Weaver approached Phil Thompson to built the front-end of a one page web app, Yarn which was based upon a JSON API created by Weaver dev, Tadeusz Wójcik.

The brief:

Weaver’s in-house designers supplied initial design concepts of Yarn which they described as A service that measures the vocabulary difficulty of web pages and Phil completed the front-end and integrated it with the JSON API.

The design had to work on mobile as well as larger devices so it was clear that SVGs would need to be used, coupled with CSS animations to make sure everything looked crisp and ran smoothly across devices.

The site is ‘one-page’ app that makes use of basic PHP alongside HTML, CSS (written with Sass) and JavaScript (jQuery for its cross-browser AJAX functions as well as its Sizzle engine) to grab the API’s JSON data and to trigger CSS animations.

Weaver work by creating a basic design concept, passing it over to a FE dev who prototypes it then the designer suggests iterations and it goes in circles like that until it evolves into a finished product i.e. this was not a traditional waterfall model.

Client feedback

“Phil played an instrumental role in bringing the user-facing aspects of Yarn to life, applying himself diligently and effectively to the implementation of some intricate infographic animation challenges (not least our radial-swooshing, bouncing double donut chart!).”

Luke Razzell, founder of Weaver (@weaverluke)

Specific challenges:

The site makes use of the ChartistJS, which is a fantastic library for creating responsive graphs. This worked great but creating different types of graphs together e.g. a line chart and a bar chart so one had to be placed on top of the other with CSS.

Animating SVGs with CSS

SVGs, CSS and 3rd party JS libraries in combination are tricky. The design called for a donut chart that animated by ‘filling-in’ its segments clockwise (read CSS-tricks How SVG Line Animation Works for details). This was tricky because ChartistJS drew the paths in such a way that meant line animation would only play counter clockwise. So cue a lot of head scratching and calls on Twitter for help before a kind soul helped out with a bit of code that reversed the SVG paths with a bit of JavaScript.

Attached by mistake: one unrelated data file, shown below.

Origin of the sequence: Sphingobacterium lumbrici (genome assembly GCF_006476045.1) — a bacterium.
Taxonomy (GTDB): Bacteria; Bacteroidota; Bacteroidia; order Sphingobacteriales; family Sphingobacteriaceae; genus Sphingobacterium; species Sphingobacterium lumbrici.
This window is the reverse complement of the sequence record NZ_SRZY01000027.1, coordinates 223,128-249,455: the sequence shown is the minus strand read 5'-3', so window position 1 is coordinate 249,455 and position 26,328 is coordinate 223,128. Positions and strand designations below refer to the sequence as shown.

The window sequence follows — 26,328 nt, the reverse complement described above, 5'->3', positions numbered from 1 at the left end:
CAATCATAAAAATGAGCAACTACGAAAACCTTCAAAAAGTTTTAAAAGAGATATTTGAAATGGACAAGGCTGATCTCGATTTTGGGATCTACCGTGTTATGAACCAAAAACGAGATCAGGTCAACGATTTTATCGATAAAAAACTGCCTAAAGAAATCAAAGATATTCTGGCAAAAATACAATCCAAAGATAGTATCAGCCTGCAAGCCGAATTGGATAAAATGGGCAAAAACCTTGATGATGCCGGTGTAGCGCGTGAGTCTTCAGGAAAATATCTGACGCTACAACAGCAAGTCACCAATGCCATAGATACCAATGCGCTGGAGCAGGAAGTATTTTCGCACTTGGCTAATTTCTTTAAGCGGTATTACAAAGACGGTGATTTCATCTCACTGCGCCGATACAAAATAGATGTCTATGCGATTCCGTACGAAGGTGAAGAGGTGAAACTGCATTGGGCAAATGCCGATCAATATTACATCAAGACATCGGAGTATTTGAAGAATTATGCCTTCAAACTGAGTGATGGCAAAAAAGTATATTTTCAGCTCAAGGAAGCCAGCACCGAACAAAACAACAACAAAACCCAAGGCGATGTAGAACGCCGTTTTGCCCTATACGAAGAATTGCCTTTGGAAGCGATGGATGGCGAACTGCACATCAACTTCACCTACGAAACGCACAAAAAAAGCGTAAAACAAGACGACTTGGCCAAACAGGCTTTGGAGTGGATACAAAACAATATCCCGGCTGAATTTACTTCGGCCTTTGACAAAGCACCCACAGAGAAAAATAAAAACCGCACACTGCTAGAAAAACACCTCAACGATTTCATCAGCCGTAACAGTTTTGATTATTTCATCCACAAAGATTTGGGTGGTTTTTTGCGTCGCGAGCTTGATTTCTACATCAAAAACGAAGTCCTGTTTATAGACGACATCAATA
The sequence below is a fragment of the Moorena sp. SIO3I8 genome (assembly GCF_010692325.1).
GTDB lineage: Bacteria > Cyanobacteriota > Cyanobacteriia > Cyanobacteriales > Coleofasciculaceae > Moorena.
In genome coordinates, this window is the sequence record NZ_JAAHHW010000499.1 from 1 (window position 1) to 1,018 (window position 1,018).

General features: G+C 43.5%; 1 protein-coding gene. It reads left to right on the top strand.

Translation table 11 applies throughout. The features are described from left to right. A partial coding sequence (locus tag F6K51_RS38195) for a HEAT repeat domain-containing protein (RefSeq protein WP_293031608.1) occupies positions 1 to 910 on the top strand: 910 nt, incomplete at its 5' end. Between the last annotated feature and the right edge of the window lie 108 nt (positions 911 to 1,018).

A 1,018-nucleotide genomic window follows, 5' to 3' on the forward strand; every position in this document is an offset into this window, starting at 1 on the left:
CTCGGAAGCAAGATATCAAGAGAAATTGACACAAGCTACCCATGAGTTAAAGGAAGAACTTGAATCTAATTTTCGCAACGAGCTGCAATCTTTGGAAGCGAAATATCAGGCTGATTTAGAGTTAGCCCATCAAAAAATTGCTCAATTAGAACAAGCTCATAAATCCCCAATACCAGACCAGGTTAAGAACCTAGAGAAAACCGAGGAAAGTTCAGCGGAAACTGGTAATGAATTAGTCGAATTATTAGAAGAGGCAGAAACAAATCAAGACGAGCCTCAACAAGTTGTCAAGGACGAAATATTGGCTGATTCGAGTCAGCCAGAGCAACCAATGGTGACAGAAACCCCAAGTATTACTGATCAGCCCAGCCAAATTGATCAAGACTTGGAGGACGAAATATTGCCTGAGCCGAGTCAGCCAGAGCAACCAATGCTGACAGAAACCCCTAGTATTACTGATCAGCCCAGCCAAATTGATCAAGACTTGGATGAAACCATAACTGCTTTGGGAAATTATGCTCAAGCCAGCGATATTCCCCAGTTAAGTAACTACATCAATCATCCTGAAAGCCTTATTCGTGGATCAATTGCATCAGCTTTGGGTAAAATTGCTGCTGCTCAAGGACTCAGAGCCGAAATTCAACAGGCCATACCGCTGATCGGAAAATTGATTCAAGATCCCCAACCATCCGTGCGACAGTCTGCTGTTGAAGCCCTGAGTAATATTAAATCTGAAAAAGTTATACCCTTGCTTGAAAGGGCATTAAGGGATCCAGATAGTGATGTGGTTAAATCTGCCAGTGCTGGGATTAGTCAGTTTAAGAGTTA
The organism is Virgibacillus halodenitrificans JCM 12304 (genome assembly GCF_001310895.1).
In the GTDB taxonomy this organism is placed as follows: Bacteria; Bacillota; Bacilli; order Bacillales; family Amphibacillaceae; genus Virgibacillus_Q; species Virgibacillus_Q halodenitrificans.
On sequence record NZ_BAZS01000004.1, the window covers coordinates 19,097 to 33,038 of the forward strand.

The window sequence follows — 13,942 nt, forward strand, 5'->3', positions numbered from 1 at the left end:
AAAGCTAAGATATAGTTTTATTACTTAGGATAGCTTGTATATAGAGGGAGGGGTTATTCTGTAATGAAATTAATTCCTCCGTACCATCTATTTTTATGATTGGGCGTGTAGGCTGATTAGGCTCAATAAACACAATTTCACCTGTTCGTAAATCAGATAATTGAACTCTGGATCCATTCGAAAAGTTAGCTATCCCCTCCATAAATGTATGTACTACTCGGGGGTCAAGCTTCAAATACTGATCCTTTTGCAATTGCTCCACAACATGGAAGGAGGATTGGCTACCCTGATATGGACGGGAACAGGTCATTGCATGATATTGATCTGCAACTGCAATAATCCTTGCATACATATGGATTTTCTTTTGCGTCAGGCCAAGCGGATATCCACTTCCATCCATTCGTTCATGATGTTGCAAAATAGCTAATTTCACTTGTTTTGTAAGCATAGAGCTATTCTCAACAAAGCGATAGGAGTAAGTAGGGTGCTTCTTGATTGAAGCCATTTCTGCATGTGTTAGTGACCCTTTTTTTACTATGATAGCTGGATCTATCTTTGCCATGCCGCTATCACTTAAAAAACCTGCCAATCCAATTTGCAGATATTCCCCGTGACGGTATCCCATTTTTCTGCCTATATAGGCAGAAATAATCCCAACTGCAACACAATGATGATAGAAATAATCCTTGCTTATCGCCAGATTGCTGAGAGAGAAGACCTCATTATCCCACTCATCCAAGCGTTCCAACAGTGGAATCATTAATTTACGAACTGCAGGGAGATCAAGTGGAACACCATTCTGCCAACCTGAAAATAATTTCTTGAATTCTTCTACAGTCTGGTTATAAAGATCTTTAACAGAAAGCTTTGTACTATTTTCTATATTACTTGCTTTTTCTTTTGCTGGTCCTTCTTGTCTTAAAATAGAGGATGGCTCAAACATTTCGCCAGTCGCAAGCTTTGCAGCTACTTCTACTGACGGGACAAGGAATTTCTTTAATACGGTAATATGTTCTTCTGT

Another issue was encountered with the animating of the SVG loading graphic (which would appear during AJAX calls to let the user know processing was going on behind the scenes). The idea was for the SVG ‘fill-up’ with colour clockwise one colour at a time e.g. start off with no colour, then the circle would become red, then the red would be erased then it would fill up with the next colour then that would be erased and so on. Then when the AJAX call came back the SVG needed to be filled-in and red. If the user resubmitted the form, the process had to start over again.

This proved tricky with different SVG paths. In the end the answer was to use JavaScript to check for the end of a CSS animation then at the end of the animation to update the source order of the SVG paths inside the SVG which re-triggered the SVG to animate again. When the AJAX call came back, the SVG kept animating but the red path in the SVG was display:block‘d with its line animation turned off while all the other paths were display:none‘d.


  1. December 2014 – Phil approached by Weaver
  2. January 2015 – Front-end work starts on Yarn
  3. February 2015 – Yarn launches
  4. Total FE dev time: 64 hours*

* Disclaimer – Rich Higgins another FE dev tweaked the code for launch so FE build time is likely to be a little longer than 64 hours. Rich has also added subsequent changes to Yarn as the idea has evolved based upon user feedback.



My role in the project: